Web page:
$0.00 – $6.00
Seven-person, multi-issue facilitated negotiation among local government, community, business, and environmental representatives trying to reach agreement on a strategy for managing climate change risks in a medium-sized coastal community
Coastal Flooding in Shoreham: Responding to Climate Change Risks is a seven-person, multi-issue facilitated negotiation among local government, community, business, and environmental representatives trying to reach agreement on a strategy for managing climate change risks in a medium-sized coastal community.
The game focuses on the difficulties of minimizing coastal flooding and storm damage through flood protection infrastructure, flood-proofing requirements, and land use planning. It is one of four exercises developed as part of the New England Climate Adaptation Project.* The Shoreham game highlights the fiscal realities of climate adaptation, addressing important questions about how public money should be spent on risk management efforts, especially in the face of scientific climate change projections that involve a measure of uncertainty.
Residents of Shoreham, a 65,000-person coastal town, have grown increasingly concerned about the number of “freak” storms that have hit their town and region. Big rainstorms, snowstorms, and hurricanes have led to severe flooding, which is particularly problematic given the number of people and businesses that are concentrated along the waterfront, where the flooding is worst. Shoreham recently experienced a major flooding event, which generated a lot of media attention highlighting the potential for climate change increasing Shoreham’s flooding risk. The storm and related media coverage prompted residents to demand that their town do something to provide protection from the long-term effects of sea level rise and increased storm intensity.
In response to these public concerns, the Town Manager commissioned a climate change risk assessment and convened a small working group called the Coastal Flooding Task Force to figure out how to reduce the town’s long-term vulnerability. The job of the Task Force is to come up with a fiscally responsible and environmentally sound proposal. Three approaches to reducing flood risk are under consideration: flood protection infrastructure, flood-proofing, and land use management.
- Climate change adaptation poses difficult planning choices, but there are actions cities and towns can take now to protect themselves that will be beneficial regardless of how severe climate change risks turn out to be.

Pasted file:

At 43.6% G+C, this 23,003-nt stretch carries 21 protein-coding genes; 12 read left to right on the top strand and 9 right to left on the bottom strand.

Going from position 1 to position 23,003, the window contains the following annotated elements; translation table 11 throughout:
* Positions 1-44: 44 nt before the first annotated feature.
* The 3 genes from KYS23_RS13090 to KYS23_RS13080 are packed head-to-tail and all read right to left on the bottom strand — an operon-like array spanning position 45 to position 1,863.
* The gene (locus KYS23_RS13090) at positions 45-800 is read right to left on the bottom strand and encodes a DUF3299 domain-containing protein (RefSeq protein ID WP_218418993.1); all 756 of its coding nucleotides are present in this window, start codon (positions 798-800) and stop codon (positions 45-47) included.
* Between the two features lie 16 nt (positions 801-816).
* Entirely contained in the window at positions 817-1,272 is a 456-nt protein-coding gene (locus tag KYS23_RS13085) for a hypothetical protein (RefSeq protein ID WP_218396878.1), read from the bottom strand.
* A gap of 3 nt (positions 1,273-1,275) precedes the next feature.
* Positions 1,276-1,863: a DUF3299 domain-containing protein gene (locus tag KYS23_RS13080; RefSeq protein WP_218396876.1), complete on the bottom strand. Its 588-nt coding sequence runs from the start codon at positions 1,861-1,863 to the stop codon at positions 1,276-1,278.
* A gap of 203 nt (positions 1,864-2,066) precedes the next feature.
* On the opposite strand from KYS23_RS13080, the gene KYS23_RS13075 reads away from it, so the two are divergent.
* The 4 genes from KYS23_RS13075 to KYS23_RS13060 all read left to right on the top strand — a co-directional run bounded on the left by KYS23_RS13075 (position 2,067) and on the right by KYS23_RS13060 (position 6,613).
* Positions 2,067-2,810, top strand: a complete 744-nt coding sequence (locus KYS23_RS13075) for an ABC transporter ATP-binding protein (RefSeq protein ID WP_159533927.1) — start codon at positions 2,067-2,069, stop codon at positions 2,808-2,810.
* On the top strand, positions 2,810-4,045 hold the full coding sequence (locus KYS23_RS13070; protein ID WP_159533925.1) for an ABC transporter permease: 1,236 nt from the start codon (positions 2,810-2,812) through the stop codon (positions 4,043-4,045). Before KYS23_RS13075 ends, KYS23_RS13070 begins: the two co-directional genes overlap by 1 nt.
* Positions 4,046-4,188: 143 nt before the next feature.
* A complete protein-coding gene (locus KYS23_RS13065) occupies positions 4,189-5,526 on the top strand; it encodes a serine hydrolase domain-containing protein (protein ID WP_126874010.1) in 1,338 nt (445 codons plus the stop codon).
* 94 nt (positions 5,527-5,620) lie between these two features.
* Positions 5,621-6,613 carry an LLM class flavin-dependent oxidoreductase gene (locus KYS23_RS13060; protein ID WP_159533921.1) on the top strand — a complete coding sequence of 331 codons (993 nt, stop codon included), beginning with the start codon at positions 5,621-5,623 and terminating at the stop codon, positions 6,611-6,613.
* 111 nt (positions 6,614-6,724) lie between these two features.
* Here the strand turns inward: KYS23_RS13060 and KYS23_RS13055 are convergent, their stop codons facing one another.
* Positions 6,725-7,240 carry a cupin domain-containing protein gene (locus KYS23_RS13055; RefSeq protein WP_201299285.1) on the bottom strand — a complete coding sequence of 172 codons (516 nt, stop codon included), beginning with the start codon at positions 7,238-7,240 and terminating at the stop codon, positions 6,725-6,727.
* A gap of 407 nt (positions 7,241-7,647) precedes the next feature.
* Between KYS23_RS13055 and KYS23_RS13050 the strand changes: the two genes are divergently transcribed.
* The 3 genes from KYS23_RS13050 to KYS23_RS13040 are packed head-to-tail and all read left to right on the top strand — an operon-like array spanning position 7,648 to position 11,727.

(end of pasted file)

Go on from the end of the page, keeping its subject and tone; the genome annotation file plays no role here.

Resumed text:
- Development, conservation, and infrastructure investments decisions made today will continue to affect communities far into the future. Short-term actions that do not take long-term climate change risks into account could prove extremely costly in the long run.
- A community-wide approach to managing the collective risks associated with climate change can create opportunities to address other issues while reducing vulnerability and enhancing community resilience.
- Communities must assess their vulnerabilities and decide which adaptation strategies are most appropriate.
- Stakeholders may have conflicting interests that shape their views about which public policy choices make the most sense. By working collaboratively and taking science into account, communities can find creative solutions that meet the interests of diverse stakeholders.
- At-risk towns and cities will have to consider how the financial responsibility for reducing climate risks will be distributed and whose responsibility it is to implement adaptation measures.
This exercise requires seven roles: six stakeholders and one facilitator. Multiple groups of seven can play at the same time. Where there are uneven multiples of seven, players may be doubled up in certain roles.
Total time requirement: 2 – 3 hrs
Preparation: 30 minutes
Negotiation: 60 – 75 minutes
Debriefing: minimum of 30 minutes, during which players can reflect on the game experience and how it relates to real life situations
For all parties:
- General instructions, including a climate change risk assessment memo and floodplain map
- Confidential instructions for:
- Assistant Town Manager
- Town Planner
- Director of the Association to Preserve Shoreham County
- Director of the Shoreham Chamber of Commerce
- Owner of Shoreham Realty
- President of the Shoreham Shores Civic Association
- All of the above
- Teaching Notes
* The other three exercises developed as part of the New England Climate Adaptation Project include:
Coastal Flooding and Climate-Related Risks in Launton
Flooding and Climate Change Risks in Northam
Flooding in Milton: Collectively Managing Climate Change Risks
Coastal Flooding in Shoreham Attributes
|Time required:||2-3 hours|
|Number of participants:||7|
|Neutral third party present:||Yes|
|Teaching notes available:||Yes|
|Author:||New England Climate Change Adaptation Project|